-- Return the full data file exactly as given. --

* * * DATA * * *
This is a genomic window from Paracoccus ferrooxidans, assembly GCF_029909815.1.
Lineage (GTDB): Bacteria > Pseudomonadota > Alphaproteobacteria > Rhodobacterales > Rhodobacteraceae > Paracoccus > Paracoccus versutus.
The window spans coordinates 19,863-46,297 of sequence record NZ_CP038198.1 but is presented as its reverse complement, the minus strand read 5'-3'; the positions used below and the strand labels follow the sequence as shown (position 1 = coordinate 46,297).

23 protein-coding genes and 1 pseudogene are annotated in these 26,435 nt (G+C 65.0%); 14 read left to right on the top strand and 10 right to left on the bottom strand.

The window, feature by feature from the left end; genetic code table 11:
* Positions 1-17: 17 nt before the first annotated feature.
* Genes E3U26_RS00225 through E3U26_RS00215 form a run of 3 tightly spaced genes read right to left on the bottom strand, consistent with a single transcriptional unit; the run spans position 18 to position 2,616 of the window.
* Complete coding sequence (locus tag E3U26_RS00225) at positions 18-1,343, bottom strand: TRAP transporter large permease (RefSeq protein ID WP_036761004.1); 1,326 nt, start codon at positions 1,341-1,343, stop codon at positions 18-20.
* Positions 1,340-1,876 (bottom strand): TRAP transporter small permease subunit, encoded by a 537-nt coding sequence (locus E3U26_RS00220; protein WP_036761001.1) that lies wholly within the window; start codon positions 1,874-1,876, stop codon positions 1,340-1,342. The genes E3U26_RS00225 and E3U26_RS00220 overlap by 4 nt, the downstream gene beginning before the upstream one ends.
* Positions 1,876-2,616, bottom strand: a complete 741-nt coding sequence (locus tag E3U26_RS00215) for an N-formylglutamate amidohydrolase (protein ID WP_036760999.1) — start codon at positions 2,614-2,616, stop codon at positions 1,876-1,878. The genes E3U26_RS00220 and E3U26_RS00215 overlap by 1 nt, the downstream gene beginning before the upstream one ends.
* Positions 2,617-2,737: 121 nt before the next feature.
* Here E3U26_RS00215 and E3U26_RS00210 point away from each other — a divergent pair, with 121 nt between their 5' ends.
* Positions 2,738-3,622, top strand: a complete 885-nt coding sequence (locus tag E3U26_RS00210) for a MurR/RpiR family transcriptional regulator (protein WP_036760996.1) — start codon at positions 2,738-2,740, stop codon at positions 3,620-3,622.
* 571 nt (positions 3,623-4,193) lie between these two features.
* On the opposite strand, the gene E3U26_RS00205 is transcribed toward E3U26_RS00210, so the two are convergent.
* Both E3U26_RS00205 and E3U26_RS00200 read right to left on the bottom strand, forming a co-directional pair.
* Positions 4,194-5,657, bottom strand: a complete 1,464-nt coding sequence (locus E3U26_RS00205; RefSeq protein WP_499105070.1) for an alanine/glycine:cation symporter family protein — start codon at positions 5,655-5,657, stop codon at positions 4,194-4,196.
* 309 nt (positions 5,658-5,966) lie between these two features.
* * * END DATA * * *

This is a genomic window from Paracoccus ferrooxidans, assembly GCF_029909815.1.
Lineage (GTDB): Bacteria > Pseudomonadota > Alphaproteobacteria > Rhodobacterales > Rhodobacteraceae > Paracoccus > Paracoccus versutus.
The window spans coordinates 19,863-46,297 of sequence record NZ_CP038198.1 but is presented as its reverse complement, the minus strand read 5'-3'; the positions used below and the strand labels follow the sequence as shown (position 1 = coordinate 46,297).

23 protein-coding genes and 1 pseudogene are annotated in these 26,435 nt (G+C 65.0%); 14 read left to right on the top strand and 10 right to left on the bottom strand.

The window, feature by feature from the left end; genetic code table 11:
* Positions 1-17: 17 nt before the first annotated feature.
* Genes E3U26_RS00225 through E3U26_RS00215 form a run of 3 tightly spaced genes read right to left on the bottom strand, consistent with a single transcriptional unit; the run spans position 18 to position 2,616 of the window.
* Complete coding sequence (locus tag E3U26_RS00225) at positions 18-1,343, bottom strand: TRAP transporter large permease (RefSeq protein ID WP_036761004.1); 1,326 nt, start codon at positions 1,341-1,343, stop codon at positions 18-20.
* Positions 1,340-1,876 (bottom strand): TRAP transporter small permease subunit, encoded by a 537-nt coding sequence (locus E3U26_RS00220; protein WP_036761001.1) that lies wholly within the window; start codon positions 1,874-1,876, stop codon positions 1,340-1,342. The genes E3U26_RS00225 and E3U26_RS00220 overlap by 4 nt, the downstream gene beginning before the upstream one ends.
* Positions 1,876-2,616, bottom strand: a complete 741-nt coding sequence (locus tag E3U26_RS00215) for an N-formylglutamate amidohydrolase (protein ID WP_036760999.1) — start codon at positions 2,614-2,616, stop codon at positions 1,876-1,878. The genes E3U26_RS00220 and E3U26_RS00215 overlap by 1 nt, the downstream gene beginning before the upstream one ends.
* Positions 2,617-2,737: 121 nt before the next feature.
* Here E3U26_RS00215 and E3U26_RS00210 point away from each other — a divergent pair, with 121 nt between their 5' ends.
* Positions 2,738-3,622, top strand: a complete 885-nt coding sequence (locus tag E3U26_RS00210) for a MurR/RpiR family transcriptional regulator (protein WP_036760996.1) — start codon at positions 2,738-2,740, stop codon at positions 3,620-3,622.
* 571 nt (positions 3,623-4,193) lie between these two features.
* On the opposite strand, the gene E3U26_RS00205 is transcribed toward E3U26_RS00210, so the two are convergent.
* Both E3U26_RS00205 and E3U26_RS00200 read right to left on the bottom strand, forming a co-directional pair.
* Positions 4,194-5,657, bottom strand: a complete 1,464-nt coding sequence (locus E3U26_RS00205; RefSeq protein WP_499105070.1) for an alanine/glycine:cation symporter family protein — start codon at positions 5,655-5,657, stop codon at positions 4,194-4,196.
* 309 nt (positions 5,658-5,966) lie between these two features.